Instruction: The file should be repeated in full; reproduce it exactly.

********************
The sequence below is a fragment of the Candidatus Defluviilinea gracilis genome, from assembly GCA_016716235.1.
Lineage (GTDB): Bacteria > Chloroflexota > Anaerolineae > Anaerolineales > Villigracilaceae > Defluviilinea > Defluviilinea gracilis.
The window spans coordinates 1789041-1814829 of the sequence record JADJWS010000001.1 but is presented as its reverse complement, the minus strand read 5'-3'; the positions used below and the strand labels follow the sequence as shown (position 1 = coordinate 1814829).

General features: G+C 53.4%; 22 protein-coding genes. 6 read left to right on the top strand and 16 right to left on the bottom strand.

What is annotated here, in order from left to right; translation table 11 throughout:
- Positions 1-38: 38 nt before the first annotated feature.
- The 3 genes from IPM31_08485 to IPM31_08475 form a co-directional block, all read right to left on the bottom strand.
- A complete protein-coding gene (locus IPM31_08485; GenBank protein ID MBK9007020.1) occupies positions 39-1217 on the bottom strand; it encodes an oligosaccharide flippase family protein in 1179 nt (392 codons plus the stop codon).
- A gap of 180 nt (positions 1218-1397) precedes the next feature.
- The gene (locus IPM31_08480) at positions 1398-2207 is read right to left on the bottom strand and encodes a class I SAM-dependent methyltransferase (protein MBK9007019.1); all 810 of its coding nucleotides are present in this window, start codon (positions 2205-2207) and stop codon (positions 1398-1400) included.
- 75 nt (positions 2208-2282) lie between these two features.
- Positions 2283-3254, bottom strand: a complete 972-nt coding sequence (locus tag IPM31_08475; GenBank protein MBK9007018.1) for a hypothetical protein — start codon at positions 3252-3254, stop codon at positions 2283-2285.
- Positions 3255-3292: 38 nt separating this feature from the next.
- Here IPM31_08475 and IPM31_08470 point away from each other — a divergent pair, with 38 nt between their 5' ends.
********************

The sequence below is a fragment of the Candidatus Defluviilinea gracilis genome, from assembly GCA_016716235.1.
Lineage (GTDB): Bacteria > Chloroflexota > Anaerolineae > Anaerolineales > Villigracilaceae > Defluviilinea > Defluviilinea gracilis.
The window spans coordinates 1789041-1814829 of the sequence record JADJWS010000001.1 but is presented as its reverse complement, the minus strand read 5'-3'; the positions used below and the strand labels follow the sequence as shown (position 1 = coordinate 1814829).

General features: G+C 53.4%; 22 protein-coding genes. 6 read left to right on the top strand and 16 right to left on the bottom strand.

What is annotated here, in order from left to right; translation table 11 throughout:
- Positions 1-38: 38 nt before the first annotated feature.
- The 3 genes from IPM31_08485 to IPM31_08475 form a co-directional block, all read right to left on the bottom strand.
- A complete protein-coding gene (locus IPM31_08485; GenBank protein ID MBK9007020.1) occupies positions 39-1217 on the bottom strand; it encodes an oligosaccharide flippase family protein in 1179 nt (392 codons plus the stop codon).
- A gap of 180 nt (positions 1218-1397) precedes the next feature.
- The gene (locus IPM31_08480) at positions 1398-2207 is read right to left on the bottom strand and encodes a class I SAM-dependent methyltransferase (protein MBK9007019.1); all 810 of its coding nucleotides are present in this window, start codon (positions 2205-2207) and stop codon (positions 1398-1400) included.
- 75 nt (positions 2208-2282) lie between these two features.
- Positions 2283-3254, bottom strand: a complete 972-nt coding sequence (locus tag IPM31_08475; GenBank protein MBK9007018.1) for a hypothetical protein — start codon at positions 3252-3254, stop codon at positions 2283-2285.
- Positions 3255-3292: 38 nt separating this feature from the next.
- Here IPM31_08475 and IPM31_08470 point away from each other — a divergent pair, with 38 nt between their 5' ends.